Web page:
The T-28 was originally designed to replace the T-6 trainer. It was first flown on September 24, 1949, and entered production in 1950. The U.S. Air Force version (T-28A) was powered by an 800 hp. engine, whereas the later U.S. Navy versions (T-28B and –C) were powered by a 1,425 hp. engine. When production ended in 1957, a total of 1,948 of these three versions had been built. In 1962, the Air Force began a program to modify more than 200 T-28As as T-8D “Nomad” tactical fighter-bombers for counter-insurgency warfare in Vietnam. Equipped with the larger 1,425 hp. engines and many other changes, the T-28Ds eventually proved to be an effective close air support weapon against enemy ground forces. The south Vietnamese Air Force (VNAF) used a number of USAF-supplied T-28Bs in a similar role until the –Ds became unavailable.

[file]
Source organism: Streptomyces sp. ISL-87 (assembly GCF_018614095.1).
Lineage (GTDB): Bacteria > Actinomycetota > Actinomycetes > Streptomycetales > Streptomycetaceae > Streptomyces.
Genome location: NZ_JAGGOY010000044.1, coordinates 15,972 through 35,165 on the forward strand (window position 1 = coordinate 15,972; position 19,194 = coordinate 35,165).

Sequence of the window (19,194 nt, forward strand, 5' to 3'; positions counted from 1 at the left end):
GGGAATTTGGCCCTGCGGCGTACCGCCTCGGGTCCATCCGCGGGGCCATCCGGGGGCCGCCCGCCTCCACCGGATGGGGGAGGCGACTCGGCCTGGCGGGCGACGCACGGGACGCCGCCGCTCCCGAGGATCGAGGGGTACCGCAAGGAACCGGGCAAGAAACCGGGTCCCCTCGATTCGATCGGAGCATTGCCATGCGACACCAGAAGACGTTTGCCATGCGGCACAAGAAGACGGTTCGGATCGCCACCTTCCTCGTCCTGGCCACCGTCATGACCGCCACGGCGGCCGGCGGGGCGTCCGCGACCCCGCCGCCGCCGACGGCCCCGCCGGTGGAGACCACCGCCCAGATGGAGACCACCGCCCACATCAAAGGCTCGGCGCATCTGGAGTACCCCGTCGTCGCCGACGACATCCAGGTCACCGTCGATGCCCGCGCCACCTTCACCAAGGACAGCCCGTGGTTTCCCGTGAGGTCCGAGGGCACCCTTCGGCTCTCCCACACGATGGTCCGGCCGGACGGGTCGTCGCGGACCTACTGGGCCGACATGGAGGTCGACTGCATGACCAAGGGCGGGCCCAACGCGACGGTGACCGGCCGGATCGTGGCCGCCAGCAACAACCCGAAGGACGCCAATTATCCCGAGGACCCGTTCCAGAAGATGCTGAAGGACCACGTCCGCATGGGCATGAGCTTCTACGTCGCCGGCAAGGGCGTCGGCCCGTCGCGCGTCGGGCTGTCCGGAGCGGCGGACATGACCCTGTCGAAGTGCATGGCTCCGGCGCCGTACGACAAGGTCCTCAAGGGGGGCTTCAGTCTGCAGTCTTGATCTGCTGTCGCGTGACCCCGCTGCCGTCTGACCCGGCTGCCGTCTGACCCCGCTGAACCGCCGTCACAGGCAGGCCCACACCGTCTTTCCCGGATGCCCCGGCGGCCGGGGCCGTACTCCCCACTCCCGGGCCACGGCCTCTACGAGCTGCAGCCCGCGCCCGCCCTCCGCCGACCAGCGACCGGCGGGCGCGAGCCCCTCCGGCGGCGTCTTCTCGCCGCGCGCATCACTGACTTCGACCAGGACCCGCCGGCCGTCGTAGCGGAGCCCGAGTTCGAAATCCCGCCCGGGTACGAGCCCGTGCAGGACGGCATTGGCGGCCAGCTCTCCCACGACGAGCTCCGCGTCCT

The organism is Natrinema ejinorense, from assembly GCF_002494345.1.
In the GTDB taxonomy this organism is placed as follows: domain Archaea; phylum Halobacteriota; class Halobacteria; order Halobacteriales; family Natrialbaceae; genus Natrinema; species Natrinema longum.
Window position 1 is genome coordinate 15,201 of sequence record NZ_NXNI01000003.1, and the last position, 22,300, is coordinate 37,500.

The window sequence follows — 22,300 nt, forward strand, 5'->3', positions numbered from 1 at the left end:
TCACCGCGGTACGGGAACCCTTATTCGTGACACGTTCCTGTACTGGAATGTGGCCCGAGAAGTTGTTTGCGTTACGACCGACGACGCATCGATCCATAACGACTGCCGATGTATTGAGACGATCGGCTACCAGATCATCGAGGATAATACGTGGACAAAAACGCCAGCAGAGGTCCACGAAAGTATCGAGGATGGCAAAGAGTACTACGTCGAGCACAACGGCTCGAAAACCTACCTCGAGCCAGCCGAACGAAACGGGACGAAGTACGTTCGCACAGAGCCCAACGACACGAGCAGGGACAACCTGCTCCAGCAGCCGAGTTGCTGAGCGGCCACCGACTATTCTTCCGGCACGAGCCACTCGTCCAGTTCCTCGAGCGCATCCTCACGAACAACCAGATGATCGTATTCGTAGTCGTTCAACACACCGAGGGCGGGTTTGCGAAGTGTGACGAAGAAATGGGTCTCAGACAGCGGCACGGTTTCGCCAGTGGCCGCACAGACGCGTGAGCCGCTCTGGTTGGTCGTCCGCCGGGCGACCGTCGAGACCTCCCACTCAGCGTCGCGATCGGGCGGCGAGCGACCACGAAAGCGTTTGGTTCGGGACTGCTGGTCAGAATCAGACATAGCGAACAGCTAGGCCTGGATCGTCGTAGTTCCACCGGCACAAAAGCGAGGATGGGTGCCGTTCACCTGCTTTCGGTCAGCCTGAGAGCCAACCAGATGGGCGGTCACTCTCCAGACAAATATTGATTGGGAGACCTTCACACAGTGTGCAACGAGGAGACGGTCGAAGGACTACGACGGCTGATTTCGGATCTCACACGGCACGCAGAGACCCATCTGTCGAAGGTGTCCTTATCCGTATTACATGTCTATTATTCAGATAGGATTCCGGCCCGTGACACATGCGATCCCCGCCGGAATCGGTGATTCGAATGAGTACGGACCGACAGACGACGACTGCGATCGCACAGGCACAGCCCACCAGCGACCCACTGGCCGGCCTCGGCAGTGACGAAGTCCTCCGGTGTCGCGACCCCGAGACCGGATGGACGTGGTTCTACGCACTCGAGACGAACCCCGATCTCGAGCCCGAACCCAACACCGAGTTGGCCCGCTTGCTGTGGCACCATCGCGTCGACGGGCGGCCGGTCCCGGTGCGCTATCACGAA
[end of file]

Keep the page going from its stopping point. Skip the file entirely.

This aircraft is on loan from the National Museum of Naval Aviation in Pensacola, Florida.